The National Association of Realtors' code of ethics also requires its licensed agents to avoid "exaggeration, misrepresentation or concealment of pertinent facts" relating to a property.
In its online tip sheet for agents, the association cites a Texas case in which the sellers were forced to buy back their house because they did not disclose that a next-door neighbor had a habit of leaving her house naked and cursing loudly.
"If in doubt, disclose, disclose, disclose," Beitz says. "Because I can guarantee, as soon as a new buyer buys a house, the neighbors are going to come running over as fast as they can and say, 'Guess what, there's been a paranormal investigation team at this house' or 'There's been a crime team here.' Neighbors will blab."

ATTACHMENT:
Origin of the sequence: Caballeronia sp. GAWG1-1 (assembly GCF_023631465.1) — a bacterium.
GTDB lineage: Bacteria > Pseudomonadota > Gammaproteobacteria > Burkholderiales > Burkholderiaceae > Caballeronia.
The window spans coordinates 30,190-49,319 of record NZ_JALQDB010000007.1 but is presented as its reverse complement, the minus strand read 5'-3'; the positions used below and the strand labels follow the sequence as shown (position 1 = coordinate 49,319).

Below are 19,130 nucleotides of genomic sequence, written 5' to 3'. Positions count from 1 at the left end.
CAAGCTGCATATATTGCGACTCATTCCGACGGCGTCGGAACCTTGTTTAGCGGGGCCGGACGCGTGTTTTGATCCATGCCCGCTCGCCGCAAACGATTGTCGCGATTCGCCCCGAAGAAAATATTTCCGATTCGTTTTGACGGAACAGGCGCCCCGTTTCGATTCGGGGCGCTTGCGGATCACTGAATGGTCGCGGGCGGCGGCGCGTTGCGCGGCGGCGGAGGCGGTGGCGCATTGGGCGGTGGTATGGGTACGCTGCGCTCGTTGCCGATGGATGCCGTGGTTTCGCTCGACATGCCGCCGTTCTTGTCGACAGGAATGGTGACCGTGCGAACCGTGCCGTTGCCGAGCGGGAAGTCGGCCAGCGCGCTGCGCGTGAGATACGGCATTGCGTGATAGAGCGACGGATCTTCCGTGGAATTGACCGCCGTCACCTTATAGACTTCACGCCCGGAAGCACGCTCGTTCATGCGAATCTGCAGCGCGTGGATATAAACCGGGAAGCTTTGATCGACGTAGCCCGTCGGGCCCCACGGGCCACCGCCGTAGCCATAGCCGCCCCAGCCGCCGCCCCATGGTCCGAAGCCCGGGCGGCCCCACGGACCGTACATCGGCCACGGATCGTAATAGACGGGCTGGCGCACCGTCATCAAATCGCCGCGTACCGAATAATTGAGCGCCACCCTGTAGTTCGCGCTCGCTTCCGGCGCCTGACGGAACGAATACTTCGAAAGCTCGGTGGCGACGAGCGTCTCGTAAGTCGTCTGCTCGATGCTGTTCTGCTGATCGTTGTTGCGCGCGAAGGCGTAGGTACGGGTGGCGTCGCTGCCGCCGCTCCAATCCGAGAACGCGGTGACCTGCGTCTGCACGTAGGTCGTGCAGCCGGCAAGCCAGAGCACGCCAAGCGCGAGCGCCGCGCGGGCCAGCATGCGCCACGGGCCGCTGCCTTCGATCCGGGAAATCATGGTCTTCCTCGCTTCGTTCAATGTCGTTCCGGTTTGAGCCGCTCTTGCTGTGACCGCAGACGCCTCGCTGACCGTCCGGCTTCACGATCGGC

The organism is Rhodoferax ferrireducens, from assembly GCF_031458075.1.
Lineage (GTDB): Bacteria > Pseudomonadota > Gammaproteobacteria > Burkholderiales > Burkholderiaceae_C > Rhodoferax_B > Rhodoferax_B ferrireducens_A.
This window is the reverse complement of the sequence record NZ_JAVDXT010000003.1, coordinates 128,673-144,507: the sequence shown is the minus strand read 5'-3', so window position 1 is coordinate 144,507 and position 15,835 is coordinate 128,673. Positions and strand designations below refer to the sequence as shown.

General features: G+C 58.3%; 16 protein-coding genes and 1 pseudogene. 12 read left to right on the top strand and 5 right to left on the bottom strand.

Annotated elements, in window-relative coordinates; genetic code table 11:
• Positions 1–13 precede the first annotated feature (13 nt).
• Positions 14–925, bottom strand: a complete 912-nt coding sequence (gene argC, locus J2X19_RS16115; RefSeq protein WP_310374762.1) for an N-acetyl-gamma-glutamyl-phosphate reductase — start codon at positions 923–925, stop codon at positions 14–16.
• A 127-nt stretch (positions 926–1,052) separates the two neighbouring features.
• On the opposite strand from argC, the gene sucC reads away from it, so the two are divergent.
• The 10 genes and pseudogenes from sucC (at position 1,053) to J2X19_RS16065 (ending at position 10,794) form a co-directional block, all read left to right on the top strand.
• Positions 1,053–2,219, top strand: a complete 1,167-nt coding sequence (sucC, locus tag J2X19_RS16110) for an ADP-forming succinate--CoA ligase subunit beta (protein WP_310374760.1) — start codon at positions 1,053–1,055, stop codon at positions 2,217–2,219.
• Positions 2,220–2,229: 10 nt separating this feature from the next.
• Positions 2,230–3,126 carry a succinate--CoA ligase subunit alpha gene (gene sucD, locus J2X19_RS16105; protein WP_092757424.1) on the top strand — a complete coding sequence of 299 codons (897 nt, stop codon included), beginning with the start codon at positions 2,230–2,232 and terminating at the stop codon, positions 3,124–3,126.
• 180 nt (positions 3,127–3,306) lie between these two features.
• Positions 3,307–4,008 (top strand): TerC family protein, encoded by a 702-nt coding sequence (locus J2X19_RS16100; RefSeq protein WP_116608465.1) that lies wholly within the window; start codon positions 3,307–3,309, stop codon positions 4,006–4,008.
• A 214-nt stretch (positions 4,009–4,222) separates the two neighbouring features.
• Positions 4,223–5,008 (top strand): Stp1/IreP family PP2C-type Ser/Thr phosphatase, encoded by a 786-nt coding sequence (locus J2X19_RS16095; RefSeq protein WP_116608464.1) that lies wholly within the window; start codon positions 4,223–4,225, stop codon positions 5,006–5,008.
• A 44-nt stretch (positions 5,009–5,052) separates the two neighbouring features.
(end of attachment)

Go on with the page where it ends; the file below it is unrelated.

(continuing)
Partin's situation ended amicably. She learned the history of her property (the original Holmes house was demolished long ago) from the ghost tour organizers and also was able to share a few ghost stories of her own. The house truly is haunted, she says. Kitchen drawers open and close — her cat got trapped in one. Beds sometimes turn down and an iron skeleton key inexplicably bent itself in half.
But the ghosts are benevolent, she says, and she and her partner, Wendi Garringer, have made their peace with them. They have no regrets about buying the house, but say a friendly heads-up from the sellers would have been nice.
"If somebody had said, 'By the way, there's a little bit of ghost activity, and by the way, you are on the ghost tour, I might have thought, 'OK, that's kind of neat. We love the house. We'll go ahead and buy it."
Editor's note: This is an updated version of an article originally posted on September 17, 2010.
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